The same and not the same: molecular perovskites and their solid-state analogues

Gregor Kieslich *a and Andrew L. Goodwin b
aDepartment of Chemistry, Technical University of Munich, Lichtenbergstraße 4, Garching, Germany. E-mail:
bDepartment of Chemistry, University of Oxford, Inorganic Chemistry Laboratory, South Parks Road, Oxford, OX1 3QR, UK

Received 21st February 2017 , Accepted 30th March 2017

First published on 30th March 2017

There has been enormous interest in ABX3 perovskite-type materials where at least one ion, usually A or X, is replaced with a molecular building unit. In this Minireview we highlight the unique properties that arise as a result of these molecular building units, drawing on topical examples of the recent literature. We focus in particular on phenomena related to low energy lattice modes that tie the molecular building-units to the fascinating properties observed in molecular perovskites.

image file: c7mh00107j-p1.tif

Gregor Kieslich

Gregor Kieslich is an inorganic chemist focusing on crystal chemistry and structure–property relations in functional solids and hybrid frameworks. He studied chemistry between 2006 and 2010 at the Johannes Gutenberg University in Mainz. After completing his PhD in 2013 with Prof. W. Tremel, he moved to Cambridge University to work with Prof. A. K. Cheetham. Throughout his career he has been awarded several fellowships, including the Konrad-Adenauer PhD fellowship and the DFG research fellowship. Since August 2016, he has been a Junior Research Group leader at the Technical University of Munich, holding a Liebig-Fellowship.

image file: c7mh00107j-p2.tif

Andrew L. Goodwin

Andrew Goodwin is a Professor of Materials Chemistry at the University of Oxford. Born in Australia, he studied at the Universities of Sydney and Cambridge, gaining separate PhDs in Inorganic Chemistry and Mineral Physics under the tutelage of Profs. Cameron Kepert and Martin Dove, respectively. In 2004 he was elected to a Junior Research Fellowship at Trinity College, Cambridge, where he interacted closely with Prof. Tony Cheetham FRS. He joined the Chemistry Faculty at Oxford in 2009, and was promoted to a full Professor in 2014. His primary research interests lie in understanding and exploiting disorder–property relationships in functional materials.


The perovskite motif is ubiquitous throughout the most important areas of solid-state chemistry, from high-Tc superconductors1 to (multi)ferroics.2 Indeed it is difficult to find an equally diverse structure-motif that has impacted the evolution of materials chemistry and condensed-matter physics in such a profound manner. In this context, it is perhaps unsurprising that amongst the enormously diverse family of hybrid inorganic–organic frameworks of recent interest3–5 it is those with perovskite-like structures that have risen to particular prominence. In this article, we ask the natural question: what are the key similarities and differences between these hybrid perovskites and their inorganic parents?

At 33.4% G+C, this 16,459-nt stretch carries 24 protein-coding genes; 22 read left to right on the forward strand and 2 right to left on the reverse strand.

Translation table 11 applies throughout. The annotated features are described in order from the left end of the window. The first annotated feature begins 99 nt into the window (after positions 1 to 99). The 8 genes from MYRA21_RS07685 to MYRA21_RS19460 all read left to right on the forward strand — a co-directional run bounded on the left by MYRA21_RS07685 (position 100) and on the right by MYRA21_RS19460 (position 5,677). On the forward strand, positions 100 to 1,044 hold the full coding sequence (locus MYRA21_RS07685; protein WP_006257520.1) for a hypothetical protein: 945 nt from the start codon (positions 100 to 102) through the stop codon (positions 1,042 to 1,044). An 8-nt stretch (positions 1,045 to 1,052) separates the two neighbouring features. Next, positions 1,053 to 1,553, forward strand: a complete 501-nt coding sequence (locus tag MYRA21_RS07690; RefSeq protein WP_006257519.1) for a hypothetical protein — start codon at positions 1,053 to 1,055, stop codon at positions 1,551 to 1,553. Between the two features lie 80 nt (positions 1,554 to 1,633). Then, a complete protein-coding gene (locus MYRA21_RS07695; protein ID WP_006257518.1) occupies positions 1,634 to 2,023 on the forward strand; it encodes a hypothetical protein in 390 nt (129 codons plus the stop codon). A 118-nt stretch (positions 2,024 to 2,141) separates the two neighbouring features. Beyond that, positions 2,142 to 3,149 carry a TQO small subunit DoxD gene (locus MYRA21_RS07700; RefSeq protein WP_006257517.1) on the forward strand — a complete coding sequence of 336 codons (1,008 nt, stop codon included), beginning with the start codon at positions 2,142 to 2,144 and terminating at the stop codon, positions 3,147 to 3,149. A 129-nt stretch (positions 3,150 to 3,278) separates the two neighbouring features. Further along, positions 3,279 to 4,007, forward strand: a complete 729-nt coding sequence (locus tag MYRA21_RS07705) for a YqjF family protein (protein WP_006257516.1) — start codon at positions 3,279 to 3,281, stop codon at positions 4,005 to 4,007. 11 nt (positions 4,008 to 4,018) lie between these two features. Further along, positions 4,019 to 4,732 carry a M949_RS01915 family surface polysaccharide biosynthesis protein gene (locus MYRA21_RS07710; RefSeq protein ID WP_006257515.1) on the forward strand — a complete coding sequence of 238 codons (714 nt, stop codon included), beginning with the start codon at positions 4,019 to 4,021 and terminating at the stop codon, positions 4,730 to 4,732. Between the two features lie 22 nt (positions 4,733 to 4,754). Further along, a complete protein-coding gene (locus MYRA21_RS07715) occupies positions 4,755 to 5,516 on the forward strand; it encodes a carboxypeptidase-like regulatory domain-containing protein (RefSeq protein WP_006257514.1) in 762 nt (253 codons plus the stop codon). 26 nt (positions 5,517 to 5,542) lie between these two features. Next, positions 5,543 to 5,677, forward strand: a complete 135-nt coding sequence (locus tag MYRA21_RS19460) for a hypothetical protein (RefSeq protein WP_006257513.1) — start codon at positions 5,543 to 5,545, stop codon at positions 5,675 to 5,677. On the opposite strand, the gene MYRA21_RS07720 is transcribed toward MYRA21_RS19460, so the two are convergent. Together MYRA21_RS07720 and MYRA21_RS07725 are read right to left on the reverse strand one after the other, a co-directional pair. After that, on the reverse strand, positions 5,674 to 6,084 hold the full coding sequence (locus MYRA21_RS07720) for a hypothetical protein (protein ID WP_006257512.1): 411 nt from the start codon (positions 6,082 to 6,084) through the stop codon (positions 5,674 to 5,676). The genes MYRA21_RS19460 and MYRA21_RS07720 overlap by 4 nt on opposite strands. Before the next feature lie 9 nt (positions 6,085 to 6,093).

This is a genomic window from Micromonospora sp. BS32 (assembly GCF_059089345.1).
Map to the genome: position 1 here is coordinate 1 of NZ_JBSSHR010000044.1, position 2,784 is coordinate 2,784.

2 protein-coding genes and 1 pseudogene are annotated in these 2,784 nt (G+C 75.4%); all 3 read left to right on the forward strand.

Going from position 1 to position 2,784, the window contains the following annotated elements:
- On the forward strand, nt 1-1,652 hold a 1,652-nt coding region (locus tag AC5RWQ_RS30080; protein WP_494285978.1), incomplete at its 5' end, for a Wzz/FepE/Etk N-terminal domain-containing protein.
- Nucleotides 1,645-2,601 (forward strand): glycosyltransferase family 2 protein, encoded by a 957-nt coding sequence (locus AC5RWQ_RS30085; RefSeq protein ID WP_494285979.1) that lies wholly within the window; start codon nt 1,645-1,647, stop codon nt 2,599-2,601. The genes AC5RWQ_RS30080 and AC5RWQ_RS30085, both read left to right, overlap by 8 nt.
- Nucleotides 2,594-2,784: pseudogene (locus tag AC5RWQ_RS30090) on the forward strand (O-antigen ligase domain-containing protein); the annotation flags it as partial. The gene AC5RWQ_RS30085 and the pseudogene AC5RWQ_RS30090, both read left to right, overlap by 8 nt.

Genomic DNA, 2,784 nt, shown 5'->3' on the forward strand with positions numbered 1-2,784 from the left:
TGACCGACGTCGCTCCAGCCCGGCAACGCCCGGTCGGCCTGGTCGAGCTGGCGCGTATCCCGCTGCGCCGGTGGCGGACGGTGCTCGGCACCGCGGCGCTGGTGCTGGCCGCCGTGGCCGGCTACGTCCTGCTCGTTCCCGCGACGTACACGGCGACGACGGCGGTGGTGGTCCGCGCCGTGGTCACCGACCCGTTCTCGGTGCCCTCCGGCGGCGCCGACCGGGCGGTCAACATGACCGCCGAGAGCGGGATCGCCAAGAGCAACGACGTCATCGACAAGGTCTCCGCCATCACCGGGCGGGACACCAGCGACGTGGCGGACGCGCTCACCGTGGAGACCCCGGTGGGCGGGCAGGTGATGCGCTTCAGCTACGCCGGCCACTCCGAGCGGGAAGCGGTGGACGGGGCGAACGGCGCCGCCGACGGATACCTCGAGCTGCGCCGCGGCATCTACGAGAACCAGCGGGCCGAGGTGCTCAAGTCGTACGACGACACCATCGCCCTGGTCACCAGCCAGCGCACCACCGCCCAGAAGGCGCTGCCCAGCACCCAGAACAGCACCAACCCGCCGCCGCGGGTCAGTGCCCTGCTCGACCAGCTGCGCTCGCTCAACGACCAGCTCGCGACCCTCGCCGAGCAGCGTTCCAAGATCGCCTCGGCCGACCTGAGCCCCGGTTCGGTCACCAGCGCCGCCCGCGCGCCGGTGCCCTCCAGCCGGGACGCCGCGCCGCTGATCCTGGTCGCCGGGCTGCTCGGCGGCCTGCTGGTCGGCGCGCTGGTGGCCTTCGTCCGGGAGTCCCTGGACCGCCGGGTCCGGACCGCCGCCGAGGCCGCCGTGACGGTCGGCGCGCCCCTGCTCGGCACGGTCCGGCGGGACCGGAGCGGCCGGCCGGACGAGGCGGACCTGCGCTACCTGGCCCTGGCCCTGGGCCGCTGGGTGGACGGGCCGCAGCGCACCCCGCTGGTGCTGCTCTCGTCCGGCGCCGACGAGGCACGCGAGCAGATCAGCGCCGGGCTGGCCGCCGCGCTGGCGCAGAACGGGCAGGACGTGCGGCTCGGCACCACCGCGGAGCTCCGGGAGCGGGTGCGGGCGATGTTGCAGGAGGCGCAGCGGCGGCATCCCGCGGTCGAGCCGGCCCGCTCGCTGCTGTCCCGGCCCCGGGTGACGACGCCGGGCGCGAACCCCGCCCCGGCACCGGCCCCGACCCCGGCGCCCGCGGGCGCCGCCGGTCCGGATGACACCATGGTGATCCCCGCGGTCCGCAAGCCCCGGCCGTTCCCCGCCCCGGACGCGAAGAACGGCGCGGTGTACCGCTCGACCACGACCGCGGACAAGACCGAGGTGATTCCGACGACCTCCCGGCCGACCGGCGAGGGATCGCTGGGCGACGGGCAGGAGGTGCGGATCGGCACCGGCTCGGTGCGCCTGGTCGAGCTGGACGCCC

Before addressing the characteristics of this emerging class, we consider first the perovskite motif itself in more general terms. For us, it is advantageous to describe the perovskite structure as a ReO3-type lattice, formed by the B cation and the X anion. In this lattice type, BX6 octahedra share corners in three dimensions generating a framework with cubic (α-Po) topology. The A cation occupies the dodecahedral void of the framework and further charge balances the structure (Fig. 1a).

image file: c7mh00107j-f1.tif
Fig. 1 Shown is the perovskite architecture (a) in which BX6 octahedra form a ReO3-type framework with the A-site cation located in the dodecahedral void of X-site anions. In (b) the general possibilities for creating a I3O0 and I0O3 lattice are visualised. Note that no perovskite with a molecular B-site unit is yet known; however, the existence of such chemical complex perovskites should not be excluded.

In hybrid inorganic–organic perovskites, the perovskite architecture is essentially maintained, while at least one ion—usually A and/or X—is replaced by a molecular unit. The coordination of the B-cation remains octahedral, subject to distortions as a result of e.g. Jahn–Teller activity or disorder. A striking example is the family of lead halide perovskites, including the compounds [CH3NH3]PbI3 and [(NH2)2CH]PbI3,6,7 which is the basis of a new paradigm in the area of photovoltaic research.8 Another important family includes formate- and azide-based perovskites,9 such as [(CH3)2NH2]Zn(HCOO)3 and [CH3NH3]Mn(N3)3. These have been of significant interest for their dynamic behaviour; e.g., remarkable ferroelectric-to-paraelectric phase transitions, glassy phase transitions and multiferroic properties at low temperatures.10–12 The long-studied family of Prussian blue analogues (PBAs), AxM[M′(CN)6]y with A an alkali metal cation and M and M′ divalent or trivalent transition-metal cations, can also be viewed as defective perovskites with molecular building-units. The term “molecular perovskites” describes all these contemporary systems, serving to highlight the use of molecular components on the A- and/or X-sites. In effect, it is the presence of these molecular building-unit which in turn leads to exceptional material properties.